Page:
Did Recycled Passwords Lead to Hack of Houston Astros?

Houston AstrosSometimes hackers need to use sophisticated techniques to get into computer networks.

But sometimes the victims make it WAAAAAYYYY too easy – as this case may demonstrate.

The Moneyball Hack

As reported by the New York Times, the US Justice Department and the FBI are investigating front office personnel for the St. Louis Cardinals Major League Baseball team.

The Cardinals are believed to have broken into the computer system of the Houston Astros in order to see data about Astros players.

As Fortune said in reporting on this story,

That word “hacking” has a funny ring to it once you dig into the details—this was by no means a high-tech affair on the level of foreign intrusions into American government networks. Yet this is exactly what a lot of “hacking” involves: Lapses, blunders, and bungles. It doesn’t take a crack squad of NSA whizzes to shuck open protected databases like a washed ashore shellfish. A target who fails to use proper password protections is all any adversary needs.

(Emphasis added – and we couldn’t agree more.)

According to the Times,

Law enforcement officials believe the hacking was executed by vengeful front-office employees for the Cardinals hoping to wreak havoc on the work of Jeff Luhnow, the Astros’ general manager, who had been a successful and polarizing executive with the Cardinals until 2011.

Luhnow was a proponent of the “Moneyball” theory of baseball management and helped the Cardinals create a computer system for better managing the team’s data. The premise of Moneyball is that the “collective wisdom” of baseball coaches and managers about player value is often wrong, and that statistical analysis can be used to identify players undervalued by the market.

The concept became well-known via the 2003 book Moneyball: The Art of Winning an Unfair Game by Michael Lewis. The book was adapted as an award-winning hit movie starring Brad Pitt.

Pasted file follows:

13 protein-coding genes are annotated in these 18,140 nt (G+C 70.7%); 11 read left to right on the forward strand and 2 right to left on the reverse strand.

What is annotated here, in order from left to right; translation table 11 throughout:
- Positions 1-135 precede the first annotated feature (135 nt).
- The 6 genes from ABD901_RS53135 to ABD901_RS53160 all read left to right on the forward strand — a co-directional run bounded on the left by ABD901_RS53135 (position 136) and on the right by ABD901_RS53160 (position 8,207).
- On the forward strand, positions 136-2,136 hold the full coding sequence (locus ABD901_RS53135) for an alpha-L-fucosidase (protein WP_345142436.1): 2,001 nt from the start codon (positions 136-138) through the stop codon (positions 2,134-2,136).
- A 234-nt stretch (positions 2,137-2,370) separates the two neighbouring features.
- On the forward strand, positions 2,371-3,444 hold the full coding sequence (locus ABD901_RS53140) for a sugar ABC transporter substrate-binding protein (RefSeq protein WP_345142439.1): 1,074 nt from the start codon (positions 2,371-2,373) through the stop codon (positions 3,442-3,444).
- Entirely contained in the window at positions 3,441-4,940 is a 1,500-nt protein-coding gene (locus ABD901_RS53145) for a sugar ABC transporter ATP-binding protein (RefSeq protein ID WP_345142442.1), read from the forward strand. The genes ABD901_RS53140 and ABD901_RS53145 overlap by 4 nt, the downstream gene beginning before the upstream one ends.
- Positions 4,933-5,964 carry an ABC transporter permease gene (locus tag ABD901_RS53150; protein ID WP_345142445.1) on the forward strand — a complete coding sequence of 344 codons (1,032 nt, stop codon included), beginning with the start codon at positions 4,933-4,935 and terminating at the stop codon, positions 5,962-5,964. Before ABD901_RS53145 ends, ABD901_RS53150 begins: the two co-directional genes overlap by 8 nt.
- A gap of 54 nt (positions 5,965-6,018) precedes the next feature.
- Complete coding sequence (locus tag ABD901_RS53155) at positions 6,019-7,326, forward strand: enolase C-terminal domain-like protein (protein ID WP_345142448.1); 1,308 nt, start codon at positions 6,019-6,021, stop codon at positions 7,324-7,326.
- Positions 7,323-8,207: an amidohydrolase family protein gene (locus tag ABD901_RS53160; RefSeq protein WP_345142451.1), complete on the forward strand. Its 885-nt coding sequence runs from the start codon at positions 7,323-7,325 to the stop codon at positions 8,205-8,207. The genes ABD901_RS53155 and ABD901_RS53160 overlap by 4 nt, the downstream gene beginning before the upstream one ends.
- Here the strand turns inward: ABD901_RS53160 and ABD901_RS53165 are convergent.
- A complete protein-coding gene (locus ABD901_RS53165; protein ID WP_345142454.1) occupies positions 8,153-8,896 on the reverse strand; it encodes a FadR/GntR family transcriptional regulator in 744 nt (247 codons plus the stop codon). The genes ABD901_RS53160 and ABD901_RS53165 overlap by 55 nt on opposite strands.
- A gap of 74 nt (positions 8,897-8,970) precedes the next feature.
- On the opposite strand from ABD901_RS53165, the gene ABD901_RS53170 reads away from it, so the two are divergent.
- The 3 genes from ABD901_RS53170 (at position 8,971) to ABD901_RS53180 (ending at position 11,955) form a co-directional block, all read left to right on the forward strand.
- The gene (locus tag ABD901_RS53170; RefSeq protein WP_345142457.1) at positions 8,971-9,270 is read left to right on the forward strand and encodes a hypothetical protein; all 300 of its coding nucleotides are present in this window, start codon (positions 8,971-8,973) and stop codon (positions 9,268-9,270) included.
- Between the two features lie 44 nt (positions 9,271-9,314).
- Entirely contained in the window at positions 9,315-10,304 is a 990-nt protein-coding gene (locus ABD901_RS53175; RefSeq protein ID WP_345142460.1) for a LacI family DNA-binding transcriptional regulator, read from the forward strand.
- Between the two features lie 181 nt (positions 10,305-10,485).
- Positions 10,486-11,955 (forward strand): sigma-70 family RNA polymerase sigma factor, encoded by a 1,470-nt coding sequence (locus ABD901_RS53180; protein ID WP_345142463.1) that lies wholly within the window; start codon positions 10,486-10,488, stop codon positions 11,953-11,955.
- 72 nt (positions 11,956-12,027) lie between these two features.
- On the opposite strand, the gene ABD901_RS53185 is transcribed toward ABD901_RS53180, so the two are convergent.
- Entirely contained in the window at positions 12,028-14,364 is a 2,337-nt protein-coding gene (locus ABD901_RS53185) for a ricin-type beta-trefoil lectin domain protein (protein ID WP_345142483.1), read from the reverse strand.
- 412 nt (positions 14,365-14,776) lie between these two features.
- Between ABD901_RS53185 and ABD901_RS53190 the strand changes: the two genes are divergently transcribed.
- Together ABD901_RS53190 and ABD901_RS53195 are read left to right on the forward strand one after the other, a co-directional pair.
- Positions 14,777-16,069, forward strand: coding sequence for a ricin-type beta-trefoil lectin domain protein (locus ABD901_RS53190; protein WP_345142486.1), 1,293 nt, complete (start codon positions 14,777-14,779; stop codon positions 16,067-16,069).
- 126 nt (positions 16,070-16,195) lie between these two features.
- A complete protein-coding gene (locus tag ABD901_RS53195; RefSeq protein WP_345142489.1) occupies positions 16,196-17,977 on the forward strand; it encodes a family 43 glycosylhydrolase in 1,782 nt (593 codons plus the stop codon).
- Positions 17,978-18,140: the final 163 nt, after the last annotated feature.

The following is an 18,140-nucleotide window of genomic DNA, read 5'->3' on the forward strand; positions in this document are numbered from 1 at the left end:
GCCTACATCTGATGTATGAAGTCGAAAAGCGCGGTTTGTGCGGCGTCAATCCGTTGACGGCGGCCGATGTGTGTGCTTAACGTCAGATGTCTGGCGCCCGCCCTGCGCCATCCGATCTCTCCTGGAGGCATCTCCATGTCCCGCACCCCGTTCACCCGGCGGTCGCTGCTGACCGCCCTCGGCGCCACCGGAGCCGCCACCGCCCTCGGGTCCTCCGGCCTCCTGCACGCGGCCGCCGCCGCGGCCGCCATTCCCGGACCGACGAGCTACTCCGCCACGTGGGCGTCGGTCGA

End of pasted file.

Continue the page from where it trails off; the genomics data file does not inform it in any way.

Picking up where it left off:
When Luhnow left the Cardinals, he created a similar data management system for the Astros.

Poor Password Hygiene?

According to the Times:

Investigators believe that Cardinals personnel, concerned that Mr. Luhnow had taken their idea and proprietary baseball information to the Astros, examined a master list of passwords used by Mr. Luhnow and the other officials when they worked for the Cardinals. The Cardinals employees are believed to have used those passwords to gain access to the Astros’ network, law enforcement officials said.

(Emphasis added.)

In an interview with Sports Illustrated, Luhnow denied the allegations in the Times article about recycled passwords:

“That’s absolutely false,” said Luhnow, who worked as a technology executive before he began his career in baseball. “I absolutely know about password hygiene and best practices. I’m certainly aware of how important passwords are, as well as of the importance of keeping them updated. A lot of my job in baseball, as it was in high tech, is to make sure that intellectual property is protected. I take that seriously and hold myself and those who work for me to a very high standard.”

(Emphasis added.)

Feeling Violated

While some team statistics are public information, and fantasy baseball leagues run on such statistics, teams also collect non-public data.

Documents reportedly taken from the Astros and relating to about 10 months’ worth of discussions about trades were posted online at Anobin, a site for sharing hacked or leaked information. It’s not clear why these discussions, from 2013-2014 were leaked, other than to potentially embarrass the Astros.

Luhnow said when he learned about the breach,

It was like coming home and seeing your house has been broken into. You feel violated when someone does that without permission.

He called 29 major league general managers to apologize for private notes about Astros conversations with them had been leaked.

“Those were not fun calls to make,” he said.


As we’ve said time and again, human beings are dumb about passwords. They use the same ones over and over, in all kinds of contexts. “Updating” passwords every few months isn’t nearly good enough to stop a determined hacker.

Any “security” system that relies on passwords is inherently vulnerable. We need to do better – because more than baseball statistics are at stake.

Our Bolt-On Strong Security provides a solution to the weakness of passwords. To learn more about PACid’s Five Levels of Data Security, please click here.